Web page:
I think that for many men, we think of gentleness as a sign of weakness. We think that if we are soft-spoken and light-hearted to those around us, we will be seen as weak or timid. I think that the exact opposite is true. If we intend to follow in the footsteps of the One who allowed Himself to be beaten to a pulp and hung on a cross, then we must adopt a mentality of meekness.

It does not reflect a weakness, but rather, a confidence; it projects a comfort within our own skin, saying “I don’t have to be bold and harsh and impose myself upon others in order to be seen as strong.”

When I think about men in my own life who have helped shape or form me, none of them (none of the constructive ones, anyway) were harsh or demeaning to me. None of them urged me to be a better, more manly man by being blunt and hurtfully critical.

Rather, they were gentle. And not once have I thought of any of them as weak or un-manly. Just a few days ago, a mentor of mine called me out for a few things. His words cut deep as he called me out for instances of being too full of myself and for some other areas in my life where he thought I needed improvement.

It hurt, but the way a muscle hurts as it grows stronger. Why? Because he approached these things gently. He did not come down harsh with only truth, truth, truth! but he brought up the topics with gentleness. For that reason, I received his criticism and will hopefully grow as a result. Was he manly, firm, and constructive? Yes. And although he was equally soft and gentle, I did not once think he was effeminate or weak. Quite the opposite.

And I can tell you that it feels good to be on the receiving end of gentleness. You want to be around those people. The harsh, quasi-manly people turn out to be the ones who are typically insecure and lonely.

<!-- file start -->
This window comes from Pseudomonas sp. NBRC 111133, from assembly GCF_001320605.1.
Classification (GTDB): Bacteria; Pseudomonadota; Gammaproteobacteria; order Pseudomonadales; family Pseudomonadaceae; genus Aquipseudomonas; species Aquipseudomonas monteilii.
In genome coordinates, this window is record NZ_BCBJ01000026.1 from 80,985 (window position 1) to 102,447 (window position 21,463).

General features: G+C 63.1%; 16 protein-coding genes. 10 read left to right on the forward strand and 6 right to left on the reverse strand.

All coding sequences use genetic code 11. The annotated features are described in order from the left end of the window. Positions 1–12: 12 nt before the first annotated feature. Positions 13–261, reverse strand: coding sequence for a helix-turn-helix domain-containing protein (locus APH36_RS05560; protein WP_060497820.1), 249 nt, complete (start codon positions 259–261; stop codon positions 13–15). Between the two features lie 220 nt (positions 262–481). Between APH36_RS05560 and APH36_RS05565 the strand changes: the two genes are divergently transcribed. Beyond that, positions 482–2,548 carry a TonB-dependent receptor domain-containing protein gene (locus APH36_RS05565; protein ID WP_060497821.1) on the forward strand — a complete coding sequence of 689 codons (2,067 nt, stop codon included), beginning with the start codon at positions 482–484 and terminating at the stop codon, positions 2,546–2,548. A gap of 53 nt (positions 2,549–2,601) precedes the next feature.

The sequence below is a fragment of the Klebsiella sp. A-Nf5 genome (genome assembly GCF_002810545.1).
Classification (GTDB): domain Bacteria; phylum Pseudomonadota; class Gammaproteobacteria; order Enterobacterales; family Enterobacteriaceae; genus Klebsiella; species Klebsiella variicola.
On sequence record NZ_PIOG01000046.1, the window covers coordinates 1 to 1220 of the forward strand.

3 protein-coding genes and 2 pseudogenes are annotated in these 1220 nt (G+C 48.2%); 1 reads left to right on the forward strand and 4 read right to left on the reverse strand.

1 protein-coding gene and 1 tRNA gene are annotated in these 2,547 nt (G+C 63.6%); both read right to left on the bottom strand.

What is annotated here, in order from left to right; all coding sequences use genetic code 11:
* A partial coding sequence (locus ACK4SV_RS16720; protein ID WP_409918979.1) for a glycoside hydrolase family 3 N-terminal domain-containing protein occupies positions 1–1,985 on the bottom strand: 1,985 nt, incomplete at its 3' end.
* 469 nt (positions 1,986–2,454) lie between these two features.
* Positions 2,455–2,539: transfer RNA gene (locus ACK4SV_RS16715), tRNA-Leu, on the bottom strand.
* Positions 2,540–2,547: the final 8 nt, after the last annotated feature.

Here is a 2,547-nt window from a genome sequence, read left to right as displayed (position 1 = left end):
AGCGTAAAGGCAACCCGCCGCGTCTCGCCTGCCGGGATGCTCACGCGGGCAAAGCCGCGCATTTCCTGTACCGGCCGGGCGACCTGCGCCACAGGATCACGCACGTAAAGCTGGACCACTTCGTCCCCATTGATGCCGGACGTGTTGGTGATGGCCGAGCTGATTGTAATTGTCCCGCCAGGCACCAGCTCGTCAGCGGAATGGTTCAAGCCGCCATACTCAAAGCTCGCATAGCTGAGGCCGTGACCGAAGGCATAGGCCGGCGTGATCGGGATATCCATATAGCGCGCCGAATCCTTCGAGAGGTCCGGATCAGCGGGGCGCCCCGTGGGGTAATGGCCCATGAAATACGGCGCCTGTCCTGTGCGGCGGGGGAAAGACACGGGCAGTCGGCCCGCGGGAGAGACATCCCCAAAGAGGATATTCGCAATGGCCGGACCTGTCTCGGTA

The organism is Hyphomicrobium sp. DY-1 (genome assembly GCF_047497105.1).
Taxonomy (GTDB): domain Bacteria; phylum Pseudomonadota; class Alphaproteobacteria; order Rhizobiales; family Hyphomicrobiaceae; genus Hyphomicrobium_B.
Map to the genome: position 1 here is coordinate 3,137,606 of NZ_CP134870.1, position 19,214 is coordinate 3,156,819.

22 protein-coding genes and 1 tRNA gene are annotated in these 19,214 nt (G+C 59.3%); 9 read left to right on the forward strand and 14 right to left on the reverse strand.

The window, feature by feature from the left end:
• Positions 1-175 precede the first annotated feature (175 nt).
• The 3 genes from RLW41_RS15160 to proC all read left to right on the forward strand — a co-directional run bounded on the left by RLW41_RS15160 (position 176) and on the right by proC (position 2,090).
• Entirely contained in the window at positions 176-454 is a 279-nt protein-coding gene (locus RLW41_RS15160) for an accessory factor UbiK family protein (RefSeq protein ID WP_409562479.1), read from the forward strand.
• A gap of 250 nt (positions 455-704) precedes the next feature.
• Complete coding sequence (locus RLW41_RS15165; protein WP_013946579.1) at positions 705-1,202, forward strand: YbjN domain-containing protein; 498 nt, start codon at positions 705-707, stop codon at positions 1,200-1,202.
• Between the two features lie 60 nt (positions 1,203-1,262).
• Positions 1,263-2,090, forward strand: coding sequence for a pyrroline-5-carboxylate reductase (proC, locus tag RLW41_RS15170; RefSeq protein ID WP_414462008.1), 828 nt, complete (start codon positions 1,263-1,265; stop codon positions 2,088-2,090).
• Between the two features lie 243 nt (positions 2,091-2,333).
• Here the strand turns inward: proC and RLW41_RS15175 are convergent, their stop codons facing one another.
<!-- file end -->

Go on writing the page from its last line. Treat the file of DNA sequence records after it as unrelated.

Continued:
So let’s work on gentleness. Let’s work on becoming softer alongside our strength. Let’s refine our definition of meekness so that it is not a twin of weakness, but of control.

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2 comments on “Men, Masculinity, and Meekness

  1. “Nothing is so strong as gentleness, nothing so gentle as real strength.” -St. Francis de Sales-
    Thanks for sharing about this. It is such an important topic.

    Like

  2. I think of the important men in my own life, and believe they all made an impression on me because of their gentleness as opposed to “coming down hard” on me when I was in the wrong. My own father was a gntle-man in many respects, yet he taught me many things that have carried me through 79 years of life. (See my personal blog “theHauberk” on WordPress.com).

    Even John Eldridge is a man of gentleness. “Wild at Heart” may give the impression that all men are fighters in the physical sense, but it is in our ability to be strong and “battle-ready” spiritually that he is really writing about.

    I greatly appreciate your own gentleness, Ethan, as you approach many hard topics for modern day readers. May God continue to inspire and bless you in your work.

    Like